Crohn's disease - Choosing treatments
This page provides an overview of the treatment options for Crohn's disease. Use the left-hand menu to see more details about individual treatment options.
When it comes to treating Crohn's disease, several options are available. The choice of therapy depends on which part of your gastrointestinal tractThe gut, which begins at the mouth and ends at the anus. is affected, the severity of your condition, any complications you may have developed and how well you have responded to previous treatments.
Crohn's disease can be treated with a combination of drugs, nutritional supplements, lifestyle changes and possibly surgery. It is important to attend appointments with your doctor as advised to monitor your symptoms and treatment because Crohn's disease requires life-long attention. Even when you are in remission, it is still important to keep up with the therapy that your doctor has recommended.
The first stage of treatment for Crohn's disease is to get the problems under control, also known as 'induction of remission'. The second stage is to prevent problems from flaring up again, or 'maintenance of remission'.
Most people find that problems caused by Crohn's disease can be successfully treated with medication. If this is not possible, surgery may be required.
Over time, the best treatments for your condition may change. Sometimes, new drugs and treatments become available and your doctor may recommend them to you. Learn more about new treatments on the horizon.
Medication can be very effective in relieving symptoms, preventing recurrences and extending remission in Crohn's disease.
There are several categories of medication, each covering a number of different drugs that act in various ways to help you to live with your condition, for example:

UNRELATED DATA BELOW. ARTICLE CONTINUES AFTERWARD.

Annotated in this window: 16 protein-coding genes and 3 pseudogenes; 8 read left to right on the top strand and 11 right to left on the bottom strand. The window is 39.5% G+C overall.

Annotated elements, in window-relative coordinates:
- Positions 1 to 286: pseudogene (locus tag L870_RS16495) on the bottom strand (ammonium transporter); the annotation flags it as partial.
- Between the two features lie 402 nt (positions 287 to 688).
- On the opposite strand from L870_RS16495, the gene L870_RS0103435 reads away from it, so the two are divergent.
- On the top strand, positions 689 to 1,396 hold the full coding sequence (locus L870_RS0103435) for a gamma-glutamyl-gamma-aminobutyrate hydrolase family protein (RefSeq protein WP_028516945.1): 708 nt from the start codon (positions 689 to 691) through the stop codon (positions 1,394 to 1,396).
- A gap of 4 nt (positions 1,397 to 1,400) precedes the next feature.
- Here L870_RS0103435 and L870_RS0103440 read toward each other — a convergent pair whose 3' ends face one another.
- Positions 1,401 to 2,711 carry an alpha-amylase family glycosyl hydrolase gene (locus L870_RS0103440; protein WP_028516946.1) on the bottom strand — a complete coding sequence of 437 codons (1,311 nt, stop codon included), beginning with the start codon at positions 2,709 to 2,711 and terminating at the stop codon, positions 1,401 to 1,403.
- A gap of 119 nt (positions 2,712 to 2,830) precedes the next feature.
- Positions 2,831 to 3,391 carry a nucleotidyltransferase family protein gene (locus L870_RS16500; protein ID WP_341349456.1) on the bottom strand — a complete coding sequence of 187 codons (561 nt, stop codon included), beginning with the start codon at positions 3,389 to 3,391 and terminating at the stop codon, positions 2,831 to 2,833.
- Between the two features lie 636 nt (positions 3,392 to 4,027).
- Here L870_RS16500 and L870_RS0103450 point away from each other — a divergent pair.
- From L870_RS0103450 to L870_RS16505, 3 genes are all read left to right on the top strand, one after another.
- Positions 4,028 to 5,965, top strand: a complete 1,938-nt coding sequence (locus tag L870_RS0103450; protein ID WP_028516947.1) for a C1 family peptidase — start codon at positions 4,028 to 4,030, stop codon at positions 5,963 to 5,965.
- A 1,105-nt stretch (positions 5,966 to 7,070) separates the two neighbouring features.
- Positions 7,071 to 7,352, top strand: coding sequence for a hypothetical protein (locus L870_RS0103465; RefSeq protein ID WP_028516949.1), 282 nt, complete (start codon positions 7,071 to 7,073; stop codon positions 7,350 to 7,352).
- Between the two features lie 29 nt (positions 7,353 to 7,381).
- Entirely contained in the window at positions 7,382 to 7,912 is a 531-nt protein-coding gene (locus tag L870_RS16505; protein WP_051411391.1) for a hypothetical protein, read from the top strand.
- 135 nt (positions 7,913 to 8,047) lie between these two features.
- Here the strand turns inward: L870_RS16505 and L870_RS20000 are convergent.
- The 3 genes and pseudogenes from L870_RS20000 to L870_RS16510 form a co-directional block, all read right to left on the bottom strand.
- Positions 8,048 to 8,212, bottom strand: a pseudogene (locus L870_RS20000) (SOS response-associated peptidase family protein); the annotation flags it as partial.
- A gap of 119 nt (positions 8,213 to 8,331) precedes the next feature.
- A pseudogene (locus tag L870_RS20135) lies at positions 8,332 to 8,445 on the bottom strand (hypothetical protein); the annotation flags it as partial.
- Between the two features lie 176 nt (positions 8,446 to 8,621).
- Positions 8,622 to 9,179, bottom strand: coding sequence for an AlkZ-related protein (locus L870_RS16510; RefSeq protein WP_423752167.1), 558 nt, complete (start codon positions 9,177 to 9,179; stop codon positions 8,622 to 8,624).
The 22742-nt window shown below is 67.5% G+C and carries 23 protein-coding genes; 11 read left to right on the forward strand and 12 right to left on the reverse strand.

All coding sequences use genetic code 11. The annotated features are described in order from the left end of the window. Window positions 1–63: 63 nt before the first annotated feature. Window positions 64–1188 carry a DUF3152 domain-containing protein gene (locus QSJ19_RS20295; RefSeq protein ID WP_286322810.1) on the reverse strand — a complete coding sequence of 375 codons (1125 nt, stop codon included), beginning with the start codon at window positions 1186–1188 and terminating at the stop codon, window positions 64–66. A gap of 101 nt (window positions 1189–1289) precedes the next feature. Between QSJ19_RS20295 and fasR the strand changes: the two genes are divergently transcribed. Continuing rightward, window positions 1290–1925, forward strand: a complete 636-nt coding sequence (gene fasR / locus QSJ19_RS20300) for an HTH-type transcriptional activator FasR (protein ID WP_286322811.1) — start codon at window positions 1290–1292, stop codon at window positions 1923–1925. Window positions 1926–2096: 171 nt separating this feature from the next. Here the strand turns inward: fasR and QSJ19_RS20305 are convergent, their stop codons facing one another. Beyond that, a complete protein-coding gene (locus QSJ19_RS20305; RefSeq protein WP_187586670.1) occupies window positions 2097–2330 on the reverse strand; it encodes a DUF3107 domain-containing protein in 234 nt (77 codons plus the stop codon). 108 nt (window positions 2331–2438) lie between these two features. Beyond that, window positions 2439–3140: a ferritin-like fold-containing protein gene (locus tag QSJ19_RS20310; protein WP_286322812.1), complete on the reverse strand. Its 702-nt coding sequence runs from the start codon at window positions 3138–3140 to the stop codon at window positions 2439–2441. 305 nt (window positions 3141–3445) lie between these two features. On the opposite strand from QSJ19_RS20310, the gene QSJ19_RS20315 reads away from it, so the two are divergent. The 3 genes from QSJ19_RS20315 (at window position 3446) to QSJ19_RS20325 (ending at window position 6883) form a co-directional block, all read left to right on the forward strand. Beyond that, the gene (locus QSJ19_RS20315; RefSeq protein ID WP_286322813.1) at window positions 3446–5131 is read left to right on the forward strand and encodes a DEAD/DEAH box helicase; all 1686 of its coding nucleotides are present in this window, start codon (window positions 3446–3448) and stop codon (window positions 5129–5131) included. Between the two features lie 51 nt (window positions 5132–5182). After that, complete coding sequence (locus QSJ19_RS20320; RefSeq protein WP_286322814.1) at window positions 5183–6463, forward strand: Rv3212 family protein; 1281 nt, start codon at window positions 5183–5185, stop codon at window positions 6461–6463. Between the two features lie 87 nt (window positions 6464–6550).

- Treating the symptoms to induce remission
- Preventing recurrence of symptoms to maintain remission. You will usually take these medications all the time, even if you are feeling well
- Controlling particular problems associated with your condition, such as diarrhoeaWhen bowel evacuation happens more often than usual, or where the faeces are abnormally liquid.. These may be taken as needed.
Your doctor can explain about the choices of medications to you in detail. Different drugs require different doses and schedules. It is possible that you will need to try several different combinations before finding the right combination and type for you. The aim is to keep you in remission without causing unwanted side effects.
It is important that you follow your doctor's instructions exactly. You will have to remember to take your medication correctly, and at the right time and intervals. If you are going away, you need to remember to take your medications with you.
Learn more about medications.
Several other treatments have been suggested for Crohn's disease. These include nutritional therapy, herbal medicines and supplements, and other options such as relaxation, hypnotherapyAny form of psychotherapy that uses hypnosis. and acupunctureA complementary therapy in which fine sterile needles are inserted into the skin at specific points..
Managing stressRelating to injury or concern. can help you to cope better with the discomfort and inconvenience associated with Crohn's disease. Techniques that may help include relaxation exercises, meditation and yoga.
If you intend to use or are using any nutritional supplements or complementary therapies, it is best to discuss them with your doctor to check that they will not affect any existing treatment you are receiving. Your doctor may suggest supplements or complementary treatments that might support, or complement, your current regime.
For some people, Crohn's disease can be managed with the right medication alongside diet and lifestyle changes. However, when this is not the case, surgery may be needed.
If surgery is required, the aim will be to save as much of the healthy intestines as possible, allowing you to lead as healthy and normal a life as possible. There are a number of surgical procedures that can help. These are often used to treat complications of Crohn's disease such as fistulae or bleeding, or to treat blockages caused by strictures.